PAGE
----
By Dave Block

Psychology professor Mike NeesMike Nees, associate professor of psychology, researches human factors and engineering psychology. He talks about research related to advanced driver assistance systems that he conducted with student assistants during his yearlong sabbatical.

What were you trying to achieve with this research project?

Advanced driver assistance systems like adaptive cruise control and lane-keeping assistance are part of steady efforts to automate driving. These systems involve complex arrays of sensors and computers that have safety benefits, but they also are limited in some circumstances (bad weather, poorly marked or curving roads, etc.). When people interact with these technologies, they build mental models—psychological descriptions, beliefs, expectations, and predictions about how the technology works. There is a real concern that drivers may have inaccurate mental models of driver assistance systems because they receive little instruction on how the systems work and tend to learn to use these systems by trial and error. This is especially problematic when people do not understand the circumstances in which these systems are limited because the driver may become overly reliant on the technology or use it in ways that compromise safety. This project sought to learn more about drivers’ mental models of advanced driver assistance systems.

What did the research involve?

For this project, we used semi-structured interviews. Drivers who use advanced driver assistance systems were recruited on campus. The research term included Nithya Sharma ’20, who worked on this project for Advanced Research course credit, and Karli Herwig ’20, who was a research volunteer. First, we studied owner’s manuals, videos, and all manner of information related to advanced driver assistance systems. Then we came up with a set of interview questions. The overarching research question was: How do drivers think these technologies work? Finally, Nithya and Karli conducted in-person interviews in the lab, and we coded the results into several categories of beliefs. We were hoping to identify potential weak points or inaccuracies in mental models—especially ones that might result in unsafe behaviors.

What were the results?

We saw a lot of variability in mental models of vehicle automation. Most drivers have a general impression that the systems use sensors and computers, but there is a big range of beliefs about how the sensors work. And some beliefs are inaccurate. One driver who insisted their car has no camera actually owned a car with eight cameras. Drivers tended to make inferences about the system’s functionality based on feedback from the interface (e.g., display icons, lights, sounds) and also from lack of feedback in certain driving scenarios. This suggests that engineers and designers need to be really careful when they design the interface because drivers may use even incidental information to inform their beliefs about how the system works.

Perhaps most concerning was our observation that some inaccurate beliefs could lead to unsafe driving behaviors. A few people indicated that they believed the systems were effective in scenarios in which the systems are less capable. For example, the technology in some systems means their functionality is limited on curvy roads. Yet we heard from participants who believed that the systems work even better on curvy roads. They reasoned that since curvy roads are more demanding for drivers, the system must have been designed to be even better on curvy roads. These are the types of beliefs that are important to understand because they may lead to unsafe behaviors. Most participants also tended to believe the systems are highly reliable, which again raises concerns that drivers may be unaware of the limitations of these systems.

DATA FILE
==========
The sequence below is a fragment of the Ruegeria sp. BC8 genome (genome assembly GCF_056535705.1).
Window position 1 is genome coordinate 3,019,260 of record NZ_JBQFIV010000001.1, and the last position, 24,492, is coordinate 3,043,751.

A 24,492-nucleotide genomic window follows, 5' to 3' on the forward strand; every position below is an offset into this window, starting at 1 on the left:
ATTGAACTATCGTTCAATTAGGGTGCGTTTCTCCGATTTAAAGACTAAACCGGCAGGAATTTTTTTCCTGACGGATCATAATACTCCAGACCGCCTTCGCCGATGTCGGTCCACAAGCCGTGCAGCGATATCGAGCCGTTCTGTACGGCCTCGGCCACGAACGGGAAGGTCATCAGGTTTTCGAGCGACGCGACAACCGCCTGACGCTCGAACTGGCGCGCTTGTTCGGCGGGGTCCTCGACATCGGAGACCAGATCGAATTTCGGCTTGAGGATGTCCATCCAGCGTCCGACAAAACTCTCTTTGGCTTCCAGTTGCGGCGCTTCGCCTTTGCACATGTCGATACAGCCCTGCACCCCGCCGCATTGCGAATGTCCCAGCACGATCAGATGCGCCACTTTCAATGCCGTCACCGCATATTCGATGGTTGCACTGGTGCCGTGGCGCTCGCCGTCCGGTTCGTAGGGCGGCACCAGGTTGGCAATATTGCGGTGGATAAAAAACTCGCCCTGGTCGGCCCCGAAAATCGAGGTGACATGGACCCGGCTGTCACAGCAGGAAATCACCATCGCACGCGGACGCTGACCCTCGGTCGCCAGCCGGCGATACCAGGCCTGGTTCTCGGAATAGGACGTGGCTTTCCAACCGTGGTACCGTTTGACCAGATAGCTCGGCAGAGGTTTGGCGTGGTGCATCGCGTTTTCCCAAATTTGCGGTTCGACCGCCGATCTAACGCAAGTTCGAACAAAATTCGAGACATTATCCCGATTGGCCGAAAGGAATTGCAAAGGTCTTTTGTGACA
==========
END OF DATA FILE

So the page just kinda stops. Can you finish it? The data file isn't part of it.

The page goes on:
What’s the relevance of this in your field?

In my field, there is a consensus that mental models are important for understanding how people interact with automation in vehicles. But mental models are difficult to measure, and to date, most researchers have used quiz-like measures. These approaches assume that the researcher already knows the range of beliefs that drivers possess. The strength of our approach is that interviews allow participants to express their beliefs in their own words. Participants expressed some beliefs that hadn’t occurred to us before we began the research.

How does this research impact your teaching?

The topic and methods are most relevant to my PSYC 226: Human Factors and Engineering Psychology course. In that course, we talk about user-centered design—designing all parts of technology with a focus on what people actually think and do (as opposed to what the designer/engineer believed that people ought to think and do). Much of my research tends to be quantitative, so taking on a qualitative research project also has given me some new perspectives that will influence how I teach PSYC 203: Design and Analysis.

Where does the research go from here?

The results of this research are scheduled to be presented (virtually) at the Human Factors and Ergonomics Society Annual Meeting in October. In-person research was interrupted by the pandemic, so we can’t do interviews for the time being. I hope to continue the research online in the fall. The goal would be to use the information we’ve gained to develop a more standardized approach to measuring mental models of vehicle automation.

1 Comment

  1. Roger says:

    Excellent article and easy to comprehend.

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